- Andrew Marshall
- MAR 07, 2017
An ICO is a recently emerged concept of crowdfunding projects in the cryptocurrency and Blockchain industries.
ICO stands for Initial Coin Offering. It’s an event, sometimes referred to as ‘crowdsale’, when a company releases its own cryptocurrency with a purpose of funding. It usually releases a certain number of crypto-tokens and then sells those tokens to its intended audience, most commonly in exchange for Bitcoins, but it can be fiat money as well.
As a result, the company gets the capital to fund the product development and the audience members get their crypto tokens’ shares. Plus, they have complete ownership of these shares.
Yes, there are plenty of examples.
The first project to ever launch an ICO was Mastercoin. It managed to secure $5 mln worth of Bitcoins in 2013 selling their own tokens. Many other companies followed the example, like Ethereum in 2014, or Waves in 2016, raising over $18 mln and $16 mln correspondingly.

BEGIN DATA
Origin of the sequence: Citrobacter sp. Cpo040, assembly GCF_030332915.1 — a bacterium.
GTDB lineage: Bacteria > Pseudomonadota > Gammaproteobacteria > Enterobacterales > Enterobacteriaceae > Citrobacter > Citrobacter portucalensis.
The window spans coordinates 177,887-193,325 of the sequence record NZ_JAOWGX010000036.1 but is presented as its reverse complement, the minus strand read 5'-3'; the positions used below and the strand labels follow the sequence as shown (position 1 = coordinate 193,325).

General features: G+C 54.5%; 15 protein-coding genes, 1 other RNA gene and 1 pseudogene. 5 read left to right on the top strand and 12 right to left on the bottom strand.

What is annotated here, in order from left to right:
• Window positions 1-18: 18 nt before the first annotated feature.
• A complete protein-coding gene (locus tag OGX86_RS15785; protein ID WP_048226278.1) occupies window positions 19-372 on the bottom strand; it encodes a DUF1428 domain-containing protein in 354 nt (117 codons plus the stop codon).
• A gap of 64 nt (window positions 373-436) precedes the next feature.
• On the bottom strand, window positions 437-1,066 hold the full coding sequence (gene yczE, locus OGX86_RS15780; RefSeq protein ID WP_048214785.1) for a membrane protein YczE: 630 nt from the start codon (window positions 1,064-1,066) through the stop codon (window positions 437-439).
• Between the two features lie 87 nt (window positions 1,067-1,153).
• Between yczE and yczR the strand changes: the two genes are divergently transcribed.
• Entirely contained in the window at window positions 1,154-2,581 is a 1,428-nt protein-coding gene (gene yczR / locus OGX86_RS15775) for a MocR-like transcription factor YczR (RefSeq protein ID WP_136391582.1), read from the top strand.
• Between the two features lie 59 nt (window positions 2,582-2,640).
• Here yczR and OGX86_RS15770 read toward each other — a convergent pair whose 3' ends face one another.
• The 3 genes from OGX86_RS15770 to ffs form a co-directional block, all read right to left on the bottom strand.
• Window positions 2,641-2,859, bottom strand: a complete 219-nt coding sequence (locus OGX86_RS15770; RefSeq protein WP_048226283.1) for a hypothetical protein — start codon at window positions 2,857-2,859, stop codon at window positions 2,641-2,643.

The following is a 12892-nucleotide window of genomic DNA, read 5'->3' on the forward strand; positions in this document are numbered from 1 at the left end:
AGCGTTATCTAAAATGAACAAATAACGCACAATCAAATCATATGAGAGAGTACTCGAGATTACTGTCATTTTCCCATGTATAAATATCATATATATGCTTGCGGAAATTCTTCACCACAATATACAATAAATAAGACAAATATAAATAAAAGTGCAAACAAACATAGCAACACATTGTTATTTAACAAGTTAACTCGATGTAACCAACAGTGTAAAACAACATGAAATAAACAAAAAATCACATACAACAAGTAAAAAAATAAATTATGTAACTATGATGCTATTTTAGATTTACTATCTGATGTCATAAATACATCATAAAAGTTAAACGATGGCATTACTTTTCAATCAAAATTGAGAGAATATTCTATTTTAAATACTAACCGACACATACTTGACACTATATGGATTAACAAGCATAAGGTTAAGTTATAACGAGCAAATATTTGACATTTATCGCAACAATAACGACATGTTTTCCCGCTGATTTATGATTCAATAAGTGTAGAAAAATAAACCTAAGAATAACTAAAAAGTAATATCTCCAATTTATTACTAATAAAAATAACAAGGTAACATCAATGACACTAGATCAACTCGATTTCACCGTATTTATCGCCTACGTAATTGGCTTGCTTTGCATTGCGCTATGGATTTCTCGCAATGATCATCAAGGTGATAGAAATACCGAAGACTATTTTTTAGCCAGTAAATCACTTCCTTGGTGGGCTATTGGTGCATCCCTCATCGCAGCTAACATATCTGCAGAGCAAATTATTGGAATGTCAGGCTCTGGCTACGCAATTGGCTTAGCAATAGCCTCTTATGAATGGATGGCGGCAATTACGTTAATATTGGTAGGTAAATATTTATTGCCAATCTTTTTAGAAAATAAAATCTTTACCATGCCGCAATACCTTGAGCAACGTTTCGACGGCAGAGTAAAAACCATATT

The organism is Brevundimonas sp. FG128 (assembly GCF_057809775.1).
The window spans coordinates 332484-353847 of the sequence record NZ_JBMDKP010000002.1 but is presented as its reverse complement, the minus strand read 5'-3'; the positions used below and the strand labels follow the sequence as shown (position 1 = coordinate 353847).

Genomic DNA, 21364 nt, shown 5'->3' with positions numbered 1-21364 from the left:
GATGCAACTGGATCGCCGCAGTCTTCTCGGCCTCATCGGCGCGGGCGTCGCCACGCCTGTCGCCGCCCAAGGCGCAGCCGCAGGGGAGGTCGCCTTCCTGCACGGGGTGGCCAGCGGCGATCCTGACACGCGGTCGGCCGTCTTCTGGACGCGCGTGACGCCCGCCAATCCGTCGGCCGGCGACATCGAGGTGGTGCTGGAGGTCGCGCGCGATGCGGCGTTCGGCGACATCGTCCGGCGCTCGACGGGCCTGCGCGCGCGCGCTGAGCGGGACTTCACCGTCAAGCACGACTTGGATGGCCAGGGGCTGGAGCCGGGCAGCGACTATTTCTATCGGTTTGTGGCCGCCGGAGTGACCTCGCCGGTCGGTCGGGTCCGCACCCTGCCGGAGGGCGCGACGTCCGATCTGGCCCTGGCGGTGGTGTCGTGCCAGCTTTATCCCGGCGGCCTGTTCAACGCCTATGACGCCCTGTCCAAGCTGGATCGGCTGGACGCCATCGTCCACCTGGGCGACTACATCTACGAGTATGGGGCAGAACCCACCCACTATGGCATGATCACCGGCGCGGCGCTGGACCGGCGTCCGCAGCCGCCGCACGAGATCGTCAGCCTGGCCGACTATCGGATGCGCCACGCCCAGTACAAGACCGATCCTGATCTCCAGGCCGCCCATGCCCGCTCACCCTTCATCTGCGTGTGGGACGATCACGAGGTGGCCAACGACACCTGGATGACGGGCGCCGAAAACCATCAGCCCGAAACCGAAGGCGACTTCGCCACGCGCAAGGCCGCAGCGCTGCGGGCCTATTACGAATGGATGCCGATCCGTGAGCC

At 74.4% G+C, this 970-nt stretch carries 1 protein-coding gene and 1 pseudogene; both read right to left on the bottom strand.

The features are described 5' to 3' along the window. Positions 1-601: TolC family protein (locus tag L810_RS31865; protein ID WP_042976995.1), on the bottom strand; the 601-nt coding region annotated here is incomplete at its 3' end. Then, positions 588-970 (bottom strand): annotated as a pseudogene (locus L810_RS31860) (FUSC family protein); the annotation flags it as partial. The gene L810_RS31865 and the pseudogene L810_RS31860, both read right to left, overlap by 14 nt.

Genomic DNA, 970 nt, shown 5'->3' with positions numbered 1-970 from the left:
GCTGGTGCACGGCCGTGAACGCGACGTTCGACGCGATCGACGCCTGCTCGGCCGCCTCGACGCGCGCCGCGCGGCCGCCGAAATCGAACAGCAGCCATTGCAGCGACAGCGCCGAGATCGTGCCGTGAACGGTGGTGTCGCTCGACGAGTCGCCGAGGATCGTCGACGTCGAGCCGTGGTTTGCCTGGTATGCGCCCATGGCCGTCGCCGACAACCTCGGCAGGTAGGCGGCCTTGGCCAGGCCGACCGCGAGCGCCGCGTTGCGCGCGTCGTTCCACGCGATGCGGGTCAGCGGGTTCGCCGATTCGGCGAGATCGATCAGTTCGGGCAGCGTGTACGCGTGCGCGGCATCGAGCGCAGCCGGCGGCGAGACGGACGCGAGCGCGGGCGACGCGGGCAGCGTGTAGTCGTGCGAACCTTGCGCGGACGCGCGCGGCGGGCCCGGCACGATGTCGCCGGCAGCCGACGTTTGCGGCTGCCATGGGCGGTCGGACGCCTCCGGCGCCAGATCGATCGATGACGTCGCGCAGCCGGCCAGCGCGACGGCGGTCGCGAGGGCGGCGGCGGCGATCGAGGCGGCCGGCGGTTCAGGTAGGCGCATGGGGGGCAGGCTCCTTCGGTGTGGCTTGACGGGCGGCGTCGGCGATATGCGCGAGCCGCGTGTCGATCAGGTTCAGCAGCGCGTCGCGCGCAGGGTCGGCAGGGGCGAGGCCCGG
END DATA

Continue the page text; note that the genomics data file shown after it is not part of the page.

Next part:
ICO is a proven and efficient way of kickstarting crypto projects, provided that the product is in demand and there’s a solid team working on it.
There are indeed some parallels between the concepts of Initial Public Offering and ICO. However, there are several key differences.
For one, a company’s shares, released during an IPO, always denote a share of ownership in the respective company. This is not, by default, a case with crypto-tokens that are sold to the public in an ICO. Crypto-tokens can be used to transfer voting powers - a larger share of tokens giving more voting power - in some projects, but more often those tokens are just that - units of currency that you can send to other users and exchange for other currencies.